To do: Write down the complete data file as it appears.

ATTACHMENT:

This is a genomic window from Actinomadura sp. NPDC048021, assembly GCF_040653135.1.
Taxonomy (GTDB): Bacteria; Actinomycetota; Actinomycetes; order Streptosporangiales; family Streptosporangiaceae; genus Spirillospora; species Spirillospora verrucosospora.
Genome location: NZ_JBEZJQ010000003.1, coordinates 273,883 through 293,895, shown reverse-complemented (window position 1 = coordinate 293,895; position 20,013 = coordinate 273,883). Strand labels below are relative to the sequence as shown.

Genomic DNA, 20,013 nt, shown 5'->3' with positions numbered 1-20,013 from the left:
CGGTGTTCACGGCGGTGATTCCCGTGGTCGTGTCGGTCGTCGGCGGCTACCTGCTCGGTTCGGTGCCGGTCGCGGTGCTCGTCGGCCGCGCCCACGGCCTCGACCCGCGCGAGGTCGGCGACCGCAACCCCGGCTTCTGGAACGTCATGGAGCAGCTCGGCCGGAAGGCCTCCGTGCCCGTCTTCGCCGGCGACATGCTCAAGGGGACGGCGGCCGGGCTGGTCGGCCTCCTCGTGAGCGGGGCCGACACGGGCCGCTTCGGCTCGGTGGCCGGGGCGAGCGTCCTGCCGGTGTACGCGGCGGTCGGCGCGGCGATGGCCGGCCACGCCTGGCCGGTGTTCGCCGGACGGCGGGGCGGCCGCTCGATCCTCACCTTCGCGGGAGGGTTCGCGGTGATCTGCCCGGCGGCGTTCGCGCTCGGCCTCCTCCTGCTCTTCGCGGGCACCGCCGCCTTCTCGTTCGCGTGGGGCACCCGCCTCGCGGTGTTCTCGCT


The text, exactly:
This is a genomic window from Actinomadura sp. NPDC048021, assembly GCF_040653135.1.
Taxonomy (GTDB): Bacteria; Actinomycetota; Actinomycetes; order Streptosporangiales; family Streptosporangiaceae; genus Spirillospora; species Spirillospora verrucosospora.
Genome location: NZ_JBEZJQ010000003.1, coordinates 273,883 through 293,895, shown reverse-complemented (window position 1 = coordinate 293,895; position 20,013 = coordinate 273,883). Strand labels below are relative to the sequence as shown.

Genomic DNA, 20,013 nt, shown 5'->3' with positions numbered 1-20,013 from the left:
CGGTGTTCACGGCGGTGATTCCCGTGGTCGTGTCGGTCGTCGGCGGCTACCTGCTCGGTTCGGTGCCGGTCGCGGTGCTCGTCGGCCGCGCCCACGGCCTCGACCCGCGCGAGGTCGGCGACCGCAACCCCGGCTTCTGGAACGTCATGGAGCAGCTCGGCCGGAAGGCCTCCGTGCCCGTCTTCGCCGGCGACATGCTCAAGGGGACGGCGGCCGGGCTGGTCGGCCTCCTCGTGAGCGGGGCCGACACGGGCCGCTTCGGCTCGGTGGCCGGGGCGAGCGTCCTGCCGGTGTACGCGGCGGTCGGCGCGGCGATGGCCGGCCACGCCTGGCCGGTGTTCGCCGGACGGCGGGGCGGCCGCTCGATCCTCACCTTCGCGGGAGGGTTCGCGGTGATCTGCCCGGCGGCGTTCGCGCTCGGCCTCCTCCTGCTCTTCGCGGGCACCGCCGCCTTCTCGTTCGCGTGGGGCACCCGCCTCGCGGTGTTCTCGCT